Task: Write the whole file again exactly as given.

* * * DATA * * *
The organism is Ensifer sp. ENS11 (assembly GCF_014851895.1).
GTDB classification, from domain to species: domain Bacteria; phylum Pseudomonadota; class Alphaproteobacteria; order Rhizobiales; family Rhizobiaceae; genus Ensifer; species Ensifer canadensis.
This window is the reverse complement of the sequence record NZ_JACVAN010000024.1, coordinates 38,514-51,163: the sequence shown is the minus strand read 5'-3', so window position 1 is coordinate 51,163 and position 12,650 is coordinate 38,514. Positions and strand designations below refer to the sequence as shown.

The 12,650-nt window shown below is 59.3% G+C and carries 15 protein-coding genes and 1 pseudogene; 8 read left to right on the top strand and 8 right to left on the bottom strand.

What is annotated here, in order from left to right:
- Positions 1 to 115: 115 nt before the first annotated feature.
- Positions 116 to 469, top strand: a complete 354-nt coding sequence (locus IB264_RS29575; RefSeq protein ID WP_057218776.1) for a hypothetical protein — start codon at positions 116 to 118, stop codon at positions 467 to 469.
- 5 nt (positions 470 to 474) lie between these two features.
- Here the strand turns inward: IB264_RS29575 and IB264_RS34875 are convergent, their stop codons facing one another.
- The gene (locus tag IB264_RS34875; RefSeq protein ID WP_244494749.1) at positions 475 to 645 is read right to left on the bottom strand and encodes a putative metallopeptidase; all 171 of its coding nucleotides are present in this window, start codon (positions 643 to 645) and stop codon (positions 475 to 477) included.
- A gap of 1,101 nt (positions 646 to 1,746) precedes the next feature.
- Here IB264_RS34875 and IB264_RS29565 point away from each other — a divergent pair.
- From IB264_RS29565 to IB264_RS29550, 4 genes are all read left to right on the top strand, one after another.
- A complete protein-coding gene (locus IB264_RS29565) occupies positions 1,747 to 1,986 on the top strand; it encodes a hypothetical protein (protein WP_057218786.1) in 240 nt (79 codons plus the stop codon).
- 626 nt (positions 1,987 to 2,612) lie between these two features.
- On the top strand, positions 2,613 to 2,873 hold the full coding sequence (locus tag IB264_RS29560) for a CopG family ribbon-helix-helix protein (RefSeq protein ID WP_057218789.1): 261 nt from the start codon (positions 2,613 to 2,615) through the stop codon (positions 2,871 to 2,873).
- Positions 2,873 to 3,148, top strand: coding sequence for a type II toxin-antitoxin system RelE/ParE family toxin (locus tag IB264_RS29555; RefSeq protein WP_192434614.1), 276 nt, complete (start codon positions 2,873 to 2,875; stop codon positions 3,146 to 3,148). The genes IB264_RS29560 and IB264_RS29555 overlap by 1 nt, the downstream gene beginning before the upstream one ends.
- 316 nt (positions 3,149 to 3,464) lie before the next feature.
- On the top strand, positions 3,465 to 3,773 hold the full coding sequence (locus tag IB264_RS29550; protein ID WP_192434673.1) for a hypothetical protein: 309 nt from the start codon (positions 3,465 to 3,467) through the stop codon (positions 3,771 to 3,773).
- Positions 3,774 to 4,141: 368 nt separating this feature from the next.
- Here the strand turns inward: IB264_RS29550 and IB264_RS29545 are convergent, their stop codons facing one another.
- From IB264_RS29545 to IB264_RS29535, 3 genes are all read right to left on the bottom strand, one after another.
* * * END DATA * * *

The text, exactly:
The organism is Ensifer sp. ENS11 (assembly GCF_014851895.1).
GTDB classification, from domain to species: domain Bacteria; phylum Pseudomonadota; class Alphaproteobacteria; order Rhizobiales; family Rhizobiaceae; genus Ensifer; species Ensifer canadensis.
This window is the reverse complement of the sequence record NZ_JACVAN010000024.1, coordinates 38,514-51,163: the sequence shown is the minus strand read 5'-3', so window position 1 is coordinate 51,163 and position 12,650 is coordinate 38,514. Positions and strand designations below refer to the sequence as shown.

The 12,650-nt window shown below is 59.3% G+C and carries 15 protein-coding genes and 1 pseudogene; 8 read left to right on the top strand and 8 right to left on the bottom strand.

What is annotated here, in order from left to right:
- Positions 1 to 115: 115 nt before the first annotated feature.
- Positions 116 to 469, top strand: a complete 354-nt coding sequence (locus IB264_RS29575; RefSeq protein ID WP_057218776.1) for a hypothetical protein — start codon at positions 116 to 118, stop codon at positions 467 to 469.
- 5 nt (positions 470 to 474) lie between these two features.
- Here the strand turns inward: IB264_RS29575 and IB264_RS34875 are convergent, their stop codons facing one another.
- The gene (locus tag IB264_RS34875; RefSeq protein ID WP_244494749.1) at positions 475 to 645 is read right to left on the bottom strand and encodes a putative metallopeptidase; all 171 of its coding nucleotides are present in this window, start codon (positions 643 to 645) and stop codon (positions 475 to 477) included.
- A gap of 1,101 nt (positions 646 to 1,746) precedes the next feature.
- Here IB264_RS34875 and IB264_RS29565 point away from each other — a divergent pair.
- From IB264_RS29565 to IB264_RS29550, 4 genes are all read left to right on the top strand, one after another.
- A complete protein-coding gene (locus IB264_RS29565) occupies positions 1,747 to 1,986 on the top strand; it encodes a hypothetical protein (protein WP_057218786.1) in 240 nt (79 codons plus the stop codon).
- 626 nt (positions 1,987 to 2,612) lie between these two features.
- On the top strand, positions 2,613 to 2,873 hold the full coding sequence (locus tag IB264_RS29560) for a CopG family ribbon-helix-helix protein (RefSeq protein ID WP_057218789.1): 261 nt from the start codon (positions 2,613 to 2,615) through the stop codon (positions 2,871 to 2,873).
- Positions 2,873 to 3,148, top strand: coding sequence for a type II toxin-antitoxin system RelE/ParE family toxin (locus tag IB264_RS29555; RefSeq protein WP_192434614.1), 276 nt, complete (start codon positions 2,873 to 2,875; stop codon positions 3,146 to 3,148). The genes IB264_RS29560 and IB264_RS29555 overlap by 1 nt, the downstream gene beginning before the upstream one ends.
- 316 nt (positions 3,149 to 3,464) lie before the next feature.
- On the top strand, positions 3,465 to 3,773 hold the full coding sequence (locus tag IB264_RS29550; protein ID WP_192434673.1) for a hypothetical protein: 309 nt from the start codon (positions 3,465 to 3,467) through the stop codon (positions 3,771 to 3,773).
- Positions 3,774 to 4,141: 368 nt separating this feature from the next.
- Here the strand turns inward: IB264_RS29550 and IB264_RS29545 are convergent, their stop codons facing one another.
- From IB264_RS29545 to IB264_RS29535, 3 genes are all read right to left on the bottom strand, one after another.